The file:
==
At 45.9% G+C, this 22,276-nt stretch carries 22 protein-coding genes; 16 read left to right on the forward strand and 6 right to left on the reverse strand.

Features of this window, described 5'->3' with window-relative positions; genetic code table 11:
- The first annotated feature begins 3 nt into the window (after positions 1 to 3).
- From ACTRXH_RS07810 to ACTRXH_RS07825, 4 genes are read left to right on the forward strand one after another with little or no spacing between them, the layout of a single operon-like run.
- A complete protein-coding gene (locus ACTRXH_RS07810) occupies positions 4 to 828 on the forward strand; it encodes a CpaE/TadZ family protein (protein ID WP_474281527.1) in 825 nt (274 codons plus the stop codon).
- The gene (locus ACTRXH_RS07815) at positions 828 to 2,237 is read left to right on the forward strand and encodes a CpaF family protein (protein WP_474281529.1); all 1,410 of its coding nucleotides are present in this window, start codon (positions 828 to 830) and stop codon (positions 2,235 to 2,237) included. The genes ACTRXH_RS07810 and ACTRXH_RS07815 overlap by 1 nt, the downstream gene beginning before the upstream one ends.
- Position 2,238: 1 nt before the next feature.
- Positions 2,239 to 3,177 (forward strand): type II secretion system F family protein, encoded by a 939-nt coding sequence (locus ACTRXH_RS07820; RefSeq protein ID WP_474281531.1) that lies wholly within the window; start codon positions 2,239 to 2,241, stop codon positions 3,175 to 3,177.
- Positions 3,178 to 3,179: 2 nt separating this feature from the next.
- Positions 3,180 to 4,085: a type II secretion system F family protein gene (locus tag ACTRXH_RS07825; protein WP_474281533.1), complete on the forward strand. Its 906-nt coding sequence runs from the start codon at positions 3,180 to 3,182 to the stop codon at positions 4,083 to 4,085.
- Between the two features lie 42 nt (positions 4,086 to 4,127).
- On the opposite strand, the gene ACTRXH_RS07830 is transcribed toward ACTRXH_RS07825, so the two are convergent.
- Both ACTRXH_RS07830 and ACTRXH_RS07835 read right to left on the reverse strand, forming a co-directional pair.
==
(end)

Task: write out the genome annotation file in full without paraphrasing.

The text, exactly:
At 45.9% G+C, this 22,276-nt stretch carries 22 protein-coding genes; 16 read left to right on the forward strand and 6 right to left on the reverse strand.

Features of this window, described 5'->3' with window-relative positions; genetic code table 11:
- The first annotated feature begins 3 nt into the window (after positions 1 to 3).
- From ACTRXH_RS07810 to ACTRXH_RS07825, 4 genes are read left to right on the forward strand one after another with little or no spacing between them, the layout of a single operon-like run.
- A complete protein-coding gene (locus ACTRXH_RS07810) occupies positions 4 to 828 on the forward strand; it encodes a CpaE/TadZ family protein (protein ID WP_474281527.1) in 825 nt (274 codons plus the stop codon).
- The gene (locus ACTRXH_RS07815) at positions 828 to 2,237 is read left to right on the forward strand and encodes a CpaF family protein (protein WP_474281529.1); all 1,410 of its coding nucleotides are present in this window, start codon (positions 828 to 830) and stop codon (positions 2,235 to 2,237) included. The genes ACTRXH_RS07810 and ACTRXH_RS07815 overlap by 1 nt, the downstream gene beginning before the upstream one ends.
- Position 2,238: 1 nt before the next feature.
- Positions 2,239 to 3,177 (forward strand): type II secretion system F family protein, encoded by a 939-nt coding sequence (locus ACTRXH_RS07820; RefSeq protein ID WP_474281531.1) that lies wholly within the window; start codon positions 2,239 to 2,241, stop codon positions 3,175 to 3,177.
- Positions 3,178 to 3,179: 2 nt separating this feature from the next.
- Positions 3,180 to 4,085: a type II secretion system F family protein gene (locus tag ACTRXH_RS07825; protein WP_474281533.1), complete on the forward strand. Its 906-nt coding sequence runs from the start codon at positions 3,180 to 3,182 to the stop codon at positions 4,083 to 4,085.
- Between the two features lie 42 nt (positions 4,086 to 4,127).
- On the opposite strand, the gene ACTRXH_RS07830 is transcribed toward ACTRXH_RS07825, so the two are convergent.
- Both ACTRXH_RS07830 and ACTRXH_RS07835 read right to left on the reverse strand, forming a co-directional pair.